[…] Vida profiláctica (Prophylactic Life) is the title of the most recent solo exhibition by Hamlet Lavastida. Opened in the Dotfiftyone gallery in Wynwood Art District, Miami, the show is an exhaustive panning of the work of this creator between the years 2008 and 2015. Composed by three installations […], a vast silk screen installation […] and four video-animations […] the exhibition presupposes an immersive nature in a rhetoric of fascinating and yet bloodcurdling power.
Hamlet Lavastida (Havana, 1983) has been developing this research line since his years of study in the High Institute of Arts. His positioning, differently from that of former generations which had grown and been educated within the revolution, is located in that generation that the artist himself calls “post-Special Period” generation. His approach has, then, a more archeological than empathetic-existential meaning. We witness the reconstruction— not without some indifference—of a recent but extinct period in which Lavastida tries to unravel his symbolic and linguistic subtle maneuvers. Assumed from the perspective of the postcommunist era, these incisive works with a sociological nature inquire into an obsolete and fascinating aesthetics, idealized by many and entirely strange for others.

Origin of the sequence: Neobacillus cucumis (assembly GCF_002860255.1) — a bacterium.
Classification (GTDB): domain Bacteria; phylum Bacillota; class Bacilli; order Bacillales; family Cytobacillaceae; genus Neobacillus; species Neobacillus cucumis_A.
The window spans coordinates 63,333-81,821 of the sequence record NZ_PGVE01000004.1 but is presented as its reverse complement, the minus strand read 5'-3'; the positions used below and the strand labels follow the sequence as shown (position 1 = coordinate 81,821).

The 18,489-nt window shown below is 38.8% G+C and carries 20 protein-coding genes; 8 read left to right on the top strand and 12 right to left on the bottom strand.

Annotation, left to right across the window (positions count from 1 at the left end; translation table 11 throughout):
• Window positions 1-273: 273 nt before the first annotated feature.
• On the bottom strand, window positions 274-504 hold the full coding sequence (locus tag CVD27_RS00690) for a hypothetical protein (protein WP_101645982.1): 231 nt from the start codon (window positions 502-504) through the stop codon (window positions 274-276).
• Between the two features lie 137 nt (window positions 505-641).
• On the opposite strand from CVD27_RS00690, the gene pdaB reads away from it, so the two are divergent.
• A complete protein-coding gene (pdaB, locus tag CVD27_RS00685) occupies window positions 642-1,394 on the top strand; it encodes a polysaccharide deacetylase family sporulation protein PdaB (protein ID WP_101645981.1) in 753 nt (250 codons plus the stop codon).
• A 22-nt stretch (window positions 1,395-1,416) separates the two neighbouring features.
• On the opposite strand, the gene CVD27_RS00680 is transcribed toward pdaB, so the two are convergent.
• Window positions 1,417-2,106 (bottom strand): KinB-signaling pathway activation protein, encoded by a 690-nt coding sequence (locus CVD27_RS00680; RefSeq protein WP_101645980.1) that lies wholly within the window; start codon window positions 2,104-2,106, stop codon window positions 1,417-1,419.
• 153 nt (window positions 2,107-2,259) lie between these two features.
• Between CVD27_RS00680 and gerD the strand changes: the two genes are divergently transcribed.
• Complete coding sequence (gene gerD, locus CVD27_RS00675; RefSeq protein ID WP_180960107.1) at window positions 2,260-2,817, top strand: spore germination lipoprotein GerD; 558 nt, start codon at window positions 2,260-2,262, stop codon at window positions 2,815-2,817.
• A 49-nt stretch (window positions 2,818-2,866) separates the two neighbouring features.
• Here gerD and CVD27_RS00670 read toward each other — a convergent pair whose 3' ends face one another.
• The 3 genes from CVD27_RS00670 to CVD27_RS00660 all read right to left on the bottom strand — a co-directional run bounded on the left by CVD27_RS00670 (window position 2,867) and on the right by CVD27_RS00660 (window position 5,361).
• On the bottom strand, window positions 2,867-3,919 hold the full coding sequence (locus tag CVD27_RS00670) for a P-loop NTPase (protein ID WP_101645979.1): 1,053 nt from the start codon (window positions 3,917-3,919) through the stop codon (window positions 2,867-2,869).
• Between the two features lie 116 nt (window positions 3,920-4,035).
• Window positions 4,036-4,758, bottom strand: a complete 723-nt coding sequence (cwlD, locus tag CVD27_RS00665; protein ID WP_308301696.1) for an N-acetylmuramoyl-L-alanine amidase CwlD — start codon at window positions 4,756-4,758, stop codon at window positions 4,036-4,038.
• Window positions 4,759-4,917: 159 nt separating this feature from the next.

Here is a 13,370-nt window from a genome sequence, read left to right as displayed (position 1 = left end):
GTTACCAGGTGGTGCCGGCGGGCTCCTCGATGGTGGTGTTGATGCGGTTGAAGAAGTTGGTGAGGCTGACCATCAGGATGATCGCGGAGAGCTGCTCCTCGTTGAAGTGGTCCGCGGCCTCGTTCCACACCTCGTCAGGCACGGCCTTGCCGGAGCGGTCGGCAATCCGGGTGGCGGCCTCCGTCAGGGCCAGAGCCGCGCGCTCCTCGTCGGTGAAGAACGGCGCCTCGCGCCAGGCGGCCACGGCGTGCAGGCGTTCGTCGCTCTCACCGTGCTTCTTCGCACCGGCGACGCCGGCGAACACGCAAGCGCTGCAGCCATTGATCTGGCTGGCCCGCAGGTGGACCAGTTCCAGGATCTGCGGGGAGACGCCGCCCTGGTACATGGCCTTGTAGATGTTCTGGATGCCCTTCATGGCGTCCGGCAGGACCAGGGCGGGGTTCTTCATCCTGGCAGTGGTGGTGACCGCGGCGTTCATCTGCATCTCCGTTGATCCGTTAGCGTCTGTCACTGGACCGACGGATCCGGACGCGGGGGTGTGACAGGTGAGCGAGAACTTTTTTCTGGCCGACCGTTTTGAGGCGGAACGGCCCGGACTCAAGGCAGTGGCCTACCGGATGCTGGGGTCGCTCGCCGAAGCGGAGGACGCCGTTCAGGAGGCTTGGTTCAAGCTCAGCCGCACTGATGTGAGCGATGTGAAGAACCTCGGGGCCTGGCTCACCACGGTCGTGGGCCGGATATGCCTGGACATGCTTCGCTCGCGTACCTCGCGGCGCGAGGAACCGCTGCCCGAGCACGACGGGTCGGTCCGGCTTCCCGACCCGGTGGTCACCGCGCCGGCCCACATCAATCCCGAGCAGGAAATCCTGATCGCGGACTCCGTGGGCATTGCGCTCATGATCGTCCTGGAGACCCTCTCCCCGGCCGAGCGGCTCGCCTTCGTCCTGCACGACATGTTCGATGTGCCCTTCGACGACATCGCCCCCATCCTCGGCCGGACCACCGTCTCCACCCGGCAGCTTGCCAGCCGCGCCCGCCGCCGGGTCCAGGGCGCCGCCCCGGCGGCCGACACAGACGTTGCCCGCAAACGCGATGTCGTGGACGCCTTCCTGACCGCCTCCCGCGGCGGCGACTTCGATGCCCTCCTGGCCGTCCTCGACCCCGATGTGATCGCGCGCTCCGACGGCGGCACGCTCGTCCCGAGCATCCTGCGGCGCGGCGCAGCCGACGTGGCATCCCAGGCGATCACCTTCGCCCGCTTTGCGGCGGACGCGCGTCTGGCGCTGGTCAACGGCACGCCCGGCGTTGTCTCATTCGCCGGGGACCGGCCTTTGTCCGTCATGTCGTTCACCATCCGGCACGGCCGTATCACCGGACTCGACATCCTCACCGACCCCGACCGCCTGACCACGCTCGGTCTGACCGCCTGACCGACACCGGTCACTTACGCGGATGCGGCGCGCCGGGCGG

Vida Profiláctica (2014-2015), an installation composed by 21 designs inspired in logos, book covers and illustrations, answers the logic behind the representation of the prophylactic mandate implemented during post-revolutionary Cuba. The resulting designs, lacking the typographic component accompanying the original images and with subtle variations, generate at the same time sensations of identification and estrangement. From the formal point of view, the features inherited from the constructivist aesthetics that, taken on by the Soviet Revolution as a fundamental ideological weapon, have their epitome in the propaganda poster […]